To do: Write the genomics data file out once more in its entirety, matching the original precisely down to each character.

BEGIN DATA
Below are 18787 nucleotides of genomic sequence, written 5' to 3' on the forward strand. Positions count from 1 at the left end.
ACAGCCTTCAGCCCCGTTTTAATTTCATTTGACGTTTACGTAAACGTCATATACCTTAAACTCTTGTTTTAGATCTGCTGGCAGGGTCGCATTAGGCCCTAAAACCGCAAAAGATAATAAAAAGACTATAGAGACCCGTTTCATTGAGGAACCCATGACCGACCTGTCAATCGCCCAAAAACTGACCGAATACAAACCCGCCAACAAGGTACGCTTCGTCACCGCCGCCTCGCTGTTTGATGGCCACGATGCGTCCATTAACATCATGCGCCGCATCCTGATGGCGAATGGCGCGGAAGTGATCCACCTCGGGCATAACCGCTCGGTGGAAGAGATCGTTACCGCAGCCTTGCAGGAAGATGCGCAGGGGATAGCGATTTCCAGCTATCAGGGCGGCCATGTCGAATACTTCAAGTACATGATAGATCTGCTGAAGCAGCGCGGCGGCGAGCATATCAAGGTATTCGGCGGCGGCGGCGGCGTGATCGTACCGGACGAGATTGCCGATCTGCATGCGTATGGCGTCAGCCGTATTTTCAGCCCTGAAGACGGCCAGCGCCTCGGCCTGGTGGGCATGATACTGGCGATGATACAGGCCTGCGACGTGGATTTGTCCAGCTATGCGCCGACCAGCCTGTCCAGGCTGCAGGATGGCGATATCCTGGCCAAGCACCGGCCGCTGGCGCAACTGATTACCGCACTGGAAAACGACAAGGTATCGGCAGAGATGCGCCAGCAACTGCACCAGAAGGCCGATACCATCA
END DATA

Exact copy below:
Below are 18787 nucleotides of genomic sequence, written 5' to 3' on the forward strand. Positions count from 1 at the left end.
ACAGCCTTCAGCCCCGTTTTAATTTCATTTGACGTTTACGTAAACGTCATATACCTTAAACTCTTGTTTTAGATCTGCTGGCAGGGTCGCATTAGGCCCTAAAACCGCAAAAGATAATAAAAAGACTATAGAGACCCGTTTCATTGAGGAACCCATGACCGACCTGTCAATCGCCCAAAAACTGACCGAATACAAACCCGCCAACAAGGTACGCTTCGTCACCGCCGCCTCGCTGTTTGATGGCCACGATGCGTCCATTAACATCATGCGCCGCATCCTGATGGCGAATGGCGCGGAAGTGATCCACCTCGGGCATAACCGCTCGGTGGAAGAGATCGTTACCGCAGCCTTGCAGGAAGATGCGCAGGGGATAGCGATTTCCAGCTATCAGGGCGGCCATGTCGAATACTTCAAGTACATGATAGATCTGCTGAAGCAGCGCGGCGGCGAGCATATCAAGGTATTCGGCGGCGGCGGCGGCGTGATCGTACCGGACGAGATTGCCGATCTGCATGCGTATGGCGTCAGCCGTATTTTCAGCCCTGAAGACGGCCAGCGCCTCGGCCTGGTGGGCATGATACTGGCGATGATACAGGCCTGCGACGTGGATTTGTCCAGCTATGCGCCGACCAGCCTGTCCAGGCTGCAGGATGGCGATATCCTGGCCAAGCACCGGCCGCTGGCGCAACTGATTACCGCACTGGAAAACGACAAGGTATCGGCAGAGATGCGCCAGCAACTGCACCAGAAGGCCGATACCATCA